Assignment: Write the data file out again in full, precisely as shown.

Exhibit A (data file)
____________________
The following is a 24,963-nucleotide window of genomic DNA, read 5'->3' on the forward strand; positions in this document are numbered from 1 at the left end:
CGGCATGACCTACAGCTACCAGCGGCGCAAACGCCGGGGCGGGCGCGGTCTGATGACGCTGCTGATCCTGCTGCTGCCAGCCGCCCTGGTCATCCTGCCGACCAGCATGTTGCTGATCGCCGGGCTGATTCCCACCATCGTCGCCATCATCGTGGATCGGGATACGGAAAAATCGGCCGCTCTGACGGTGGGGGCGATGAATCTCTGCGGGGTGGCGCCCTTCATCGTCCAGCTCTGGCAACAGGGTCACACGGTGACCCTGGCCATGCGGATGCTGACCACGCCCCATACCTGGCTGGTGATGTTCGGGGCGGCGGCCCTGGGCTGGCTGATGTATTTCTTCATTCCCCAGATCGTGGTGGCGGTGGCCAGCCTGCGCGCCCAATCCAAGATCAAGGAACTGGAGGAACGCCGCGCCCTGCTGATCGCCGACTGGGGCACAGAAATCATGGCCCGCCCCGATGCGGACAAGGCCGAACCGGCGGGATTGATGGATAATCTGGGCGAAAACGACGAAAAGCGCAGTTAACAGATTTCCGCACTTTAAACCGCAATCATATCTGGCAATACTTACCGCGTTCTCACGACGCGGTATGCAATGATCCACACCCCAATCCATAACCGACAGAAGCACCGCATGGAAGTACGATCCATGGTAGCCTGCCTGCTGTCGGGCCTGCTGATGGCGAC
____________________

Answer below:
The following is a 24,963-nucleotide window of genomic DNA, read 5'->3' on the forward strand; positions in this document are numbered from 1 at the left end:
CGGCATGACCTACAGCTACCAGCGGCGCAAACGCCGGGGCGGGCGCGGTCTGATGACGCTGCTGATCCTGCTGCTGCCAGCCGCCCTGGTCATCCTGCCGACCAGCATGTTGCTGATCGCCGGGCTGATTCCCACCATCGTCGCCATCATCGTGGATCGGGATACGGAAAAATCGGCCGCTCTGACGGTGGGGGCGATGAATCTCTGCGGGGTGGCGCCCTTCATCGTCCAGCTCTGGCAACAGGGTCACACGGTGACCCTGGCCATGCGGATGCTGACCACGCCCCATACCTGGCTGGTGATGTTCGGGGCGGCGGCCCTGGGCTGGCTGATGTATTTCTTCATTCCCCAGATCGTGGTGGCGGTGGCCAGCCTGCGCGCCCAATCCAAGATCAAGGAACTGGAGGAACGCCGCGCCCTGCTGATCGCCGACTGGGGCACAGAAATCATGGCCCGCCCCGATGCGGACAAGGCCGAACCGGCGGGATTGATGGATAATCTGGGCGAAAACGACGAAAAGCGCAGTTAACAGATTTCCGCACTTTAAACCGCAATCATATCTGGCAATACTTACCGCGTTCTCACGACGCGGTATGCAATGATCCACACCCCAATCCATAACCGACAGAAGCACCGCATGGAAGTACGATCCATGGTAGCCTGCCTGCTGTCGGGCCTGCTGATGGCGAC